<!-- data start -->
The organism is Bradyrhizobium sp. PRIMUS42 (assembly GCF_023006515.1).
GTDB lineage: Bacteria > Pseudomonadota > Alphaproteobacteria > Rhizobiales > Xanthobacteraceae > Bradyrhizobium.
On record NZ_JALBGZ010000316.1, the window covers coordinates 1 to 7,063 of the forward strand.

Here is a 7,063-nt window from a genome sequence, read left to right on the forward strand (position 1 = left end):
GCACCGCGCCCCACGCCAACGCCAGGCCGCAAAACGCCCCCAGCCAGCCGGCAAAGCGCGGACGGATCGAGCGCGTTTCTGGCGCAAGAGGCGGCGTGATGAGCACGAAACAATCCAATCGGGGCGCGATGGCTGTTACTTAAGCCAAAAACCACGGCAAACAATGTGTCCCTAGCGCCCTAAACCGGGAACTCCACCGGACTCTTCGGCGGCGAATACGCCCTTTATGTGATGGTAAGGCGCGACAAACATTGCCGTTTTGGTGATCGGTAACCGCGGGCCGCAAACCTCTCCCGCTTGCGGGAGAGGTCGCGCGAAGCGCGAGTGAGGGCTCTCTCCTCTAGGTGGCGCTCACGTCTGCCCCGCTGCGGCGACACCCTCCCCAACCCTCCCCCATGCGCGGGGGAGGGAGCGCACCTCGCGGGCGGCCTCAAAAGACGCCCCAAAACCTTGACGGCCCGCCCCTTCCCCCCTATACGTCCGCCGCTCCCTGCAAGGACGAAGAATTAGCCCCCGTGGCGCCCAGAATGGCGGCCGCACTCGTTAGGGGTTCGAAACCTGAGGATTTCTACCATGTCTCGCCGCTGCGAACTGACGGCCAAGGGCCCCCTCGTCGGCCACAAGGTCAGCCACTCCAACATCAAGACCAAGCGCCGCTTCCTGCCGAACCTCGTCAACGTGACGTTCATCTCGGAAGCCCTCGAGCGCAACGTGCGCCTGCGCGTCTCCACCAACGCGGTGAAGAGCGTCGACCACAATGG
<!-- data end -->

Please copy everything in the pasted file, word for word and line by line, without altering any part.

The organism is Bradyrhizobium sp. PRIMUS42 (assembly GCF_023006515.1).
GTDB lineage: Bacteria > Pseudomonadota > Alphaproteobacteria > Rhizobiales > Xanthobacteraceae > Bradyrhizobium.
On record NZ_JALBGZ010000316.1, the window covers coordinates 1 to 7,063 of the forward strand.

Here is a 7,063-nt window from a genome sequence, read left to right on the forward strand (position 1 = left end):
GCACCGCGCCCCACGCCAACGCCAGGCCGCAAAACGCCCCCAGCCAGCCGGCAAAGCGCGGACGGATCGAGCGCGTTTCTGGCGCAAGAGGCGGCGTGATGAGCACGAAACAATCCAATCGGGGCGCGATGGCTGTTACTTAAGCCAAAAACCACGGCAAACAATGTGTCCCTAGCGCCCTAAACCGGGAACTCCACCGGACTCTTCGGCGGCGAATACGCCCTTTATGTGATGGTAAGGCGCGACAAACATTGCCGTTTTGGTGATCGGTAACCGCGGGCCGCAAACCTCTCCCGCTTGCGGGAGAGGTCGCGCGAAGCGCGAGTGAGGGCTCTCTCCTCTAGGTGGCGCTCACGTCTGCCCCGCTGCGGCGACACCCTCCCCAACCCTCCCCCATGCGCGGGGGAGGGAGCGCACCTCGCGGGCGGCCTCAAAAGACGCCCCAAAACCTTGACGGCCCGCCCCTTCCCCCCTATACGTCCGCCGCTCCCTGCAAGGACGAAGAATTAGCCCCCGTGGCGCCCAGAATGGCGGCCGCACTCGTTAGGGGTTCGAAACCTGAGGATTTCTACCATGTCTCGCCGCTGCGAACTGACGGCCAAGGGCCCCCTCGTCGGCCACAAGGTCAGCCACTCCAACATCAAGACCAAGCGCCGCTTCCTGCCGAACCTCGTCAACGTGACGTTCATCTCGGAAGCCCTCGAGCGCAACGTGCGCCTGCGCGTCTCCACCAACGCGGTGAAGAGCGTCGACCACAATGG